Pacific: Silicon Chips and Surfboards, Coral Reefs and Atom Bombs, Brutal Dictators, Fading Empires, and the Coming Collision of the World’s Superpowers
Pacific from author Simon Winchester, Officer of the Order of the British Empire, and author of Atlantic, is a fascinating study of an sea that he argues was misnamed. Winchester writes that it has not been a peaceful place for most. His stories start in 1950 and much of the book is about military conflicts, politics, and adverse weather. Here told are more than 10 stories of the Pacific Ocean, beginning with the nuclear tests that took place out there. The nuclear attacks on Japan and the subsequent nuclear tests set the mood.
Winchester found the Pacific less of a struggle to chronicle than the Atlantic. One finds him struggling again with Post Modernism which argues that there is no single grand narrative. Instead there are different stories for different types of people. He does an admirable job focusing on different narratives that are representory. There is nuclear confrontations, technological breakthroughs that affected the world, recreational pursuits, deep sea exploration, environmental damage, dangerous weather and earthquakes, and old traditional cultures. Sadly missing are the old tales, some from the likes of Jack London who sought out other places and cultures before these modern stories begin. Things have changed and Winchester brings the reader up to date.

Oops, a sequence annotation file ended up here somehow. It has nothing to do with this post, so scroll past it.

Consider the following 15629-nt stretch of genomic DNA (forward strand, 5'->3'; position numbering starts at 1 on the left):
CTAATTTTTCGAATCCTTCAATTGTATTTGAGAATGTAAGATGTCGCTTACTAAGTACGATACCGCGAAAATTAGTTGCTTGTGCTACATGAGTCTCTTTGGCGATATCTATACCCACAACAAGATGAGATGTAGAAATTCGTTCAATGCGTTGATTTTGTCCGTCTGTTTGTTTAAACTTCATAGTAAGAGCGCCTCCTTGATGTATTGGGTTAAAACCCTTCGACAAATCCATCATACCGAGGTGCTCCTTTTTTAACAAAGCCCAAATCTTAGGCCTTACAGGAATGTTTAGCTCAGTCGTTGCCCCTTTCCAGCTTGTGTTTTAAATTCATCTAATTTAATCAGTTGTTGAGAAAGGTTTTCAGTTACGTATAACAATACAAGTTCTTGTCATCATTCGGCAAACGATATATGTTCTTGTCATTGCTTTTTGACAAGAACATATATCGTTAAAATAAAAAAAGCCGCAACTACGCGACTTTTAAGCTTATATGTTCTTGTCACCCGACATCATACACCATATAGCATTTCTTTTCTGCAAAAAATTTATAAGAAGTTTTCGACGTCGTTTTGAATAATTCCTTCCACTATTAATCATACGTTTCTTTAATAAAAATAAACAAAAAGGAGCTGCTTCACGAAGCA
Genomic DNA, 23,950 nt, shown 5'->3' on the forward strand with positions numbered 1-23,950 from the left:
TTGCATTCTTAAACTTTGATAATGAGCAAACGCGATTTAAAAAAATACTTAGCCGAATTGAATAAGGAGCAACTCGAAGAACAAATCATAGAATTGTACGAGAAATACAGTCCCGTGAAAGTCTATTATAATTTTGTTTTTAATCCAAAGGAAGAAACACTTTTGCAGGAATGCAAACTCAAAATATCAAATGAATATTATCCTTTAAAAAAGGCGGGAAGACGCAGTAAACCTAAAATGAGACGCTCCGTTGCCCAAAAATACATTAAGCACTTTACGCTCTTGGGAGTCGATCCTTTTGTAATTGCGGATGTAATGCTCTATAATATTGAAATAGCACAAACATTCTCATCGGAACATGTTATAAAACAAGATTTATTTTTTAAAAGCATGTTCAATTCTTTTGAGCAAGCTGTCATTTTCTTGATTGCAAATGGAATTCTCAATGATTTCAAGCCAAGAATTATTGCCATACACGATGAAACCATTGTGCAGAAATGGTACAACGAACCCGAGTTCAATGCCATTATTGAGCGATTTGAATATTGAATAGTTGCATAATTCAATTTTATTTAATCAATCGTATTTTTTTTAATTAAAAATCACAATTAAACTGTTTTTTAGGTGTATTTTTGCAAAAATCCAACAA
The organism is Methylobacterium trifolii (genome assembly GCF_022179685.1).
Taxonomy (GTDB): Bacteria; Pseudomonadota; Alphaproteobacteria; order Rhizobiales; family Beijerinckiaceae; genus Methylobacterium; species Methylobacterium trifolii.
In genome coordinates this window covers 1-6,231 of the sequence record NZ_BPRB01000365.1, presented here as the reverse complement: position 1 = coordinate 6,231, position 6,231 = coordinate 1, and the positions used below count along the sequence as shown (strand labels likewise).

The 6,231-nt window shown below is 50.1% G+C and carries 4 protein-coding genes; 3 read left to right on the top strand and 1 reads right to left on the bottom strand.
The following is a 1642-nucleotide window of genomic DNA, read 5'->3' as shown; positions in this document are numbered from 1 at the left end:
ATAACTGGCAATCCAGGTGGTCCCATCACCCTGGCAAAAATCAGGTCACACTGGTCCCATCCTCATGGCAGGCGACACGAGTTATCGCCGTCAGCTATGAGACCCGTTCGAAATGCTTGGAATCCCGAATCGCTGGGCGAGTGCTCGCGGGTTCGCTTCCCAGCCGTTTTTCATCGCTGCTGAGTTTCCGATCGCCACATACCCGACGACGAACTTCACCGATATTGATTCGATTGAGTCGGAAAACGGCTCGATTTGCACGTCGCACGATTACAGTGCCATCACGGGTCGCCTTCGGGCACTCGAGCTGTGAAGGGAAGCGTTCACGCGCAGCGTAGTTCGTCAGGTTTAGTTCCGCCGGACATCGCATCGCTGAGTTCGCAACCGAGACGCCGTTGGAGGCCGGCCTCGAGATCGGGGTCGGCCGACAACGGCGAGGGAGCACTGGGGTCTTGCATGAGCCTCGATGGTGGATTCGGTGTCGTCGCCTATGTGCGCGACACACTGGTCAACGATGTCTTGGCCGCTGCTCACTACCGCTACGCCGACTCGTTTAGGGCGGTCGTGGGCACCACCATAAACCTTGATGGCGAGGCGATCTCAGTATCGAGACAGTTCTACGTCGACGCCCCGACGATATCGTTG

Chris Hayden has been working at City Book Review since 2012, so that makes him the keeper of knowledge. He manages the office and book reviewers (all 200 of them!), which is no small feat. If you’re looking at the book reviews here, you’re seeing them because he sent the books out for review. Without him, this place would fall apart, because no one else in the office knows how to use the postage machine. Two words: job security.
|Page Count||512 pages|
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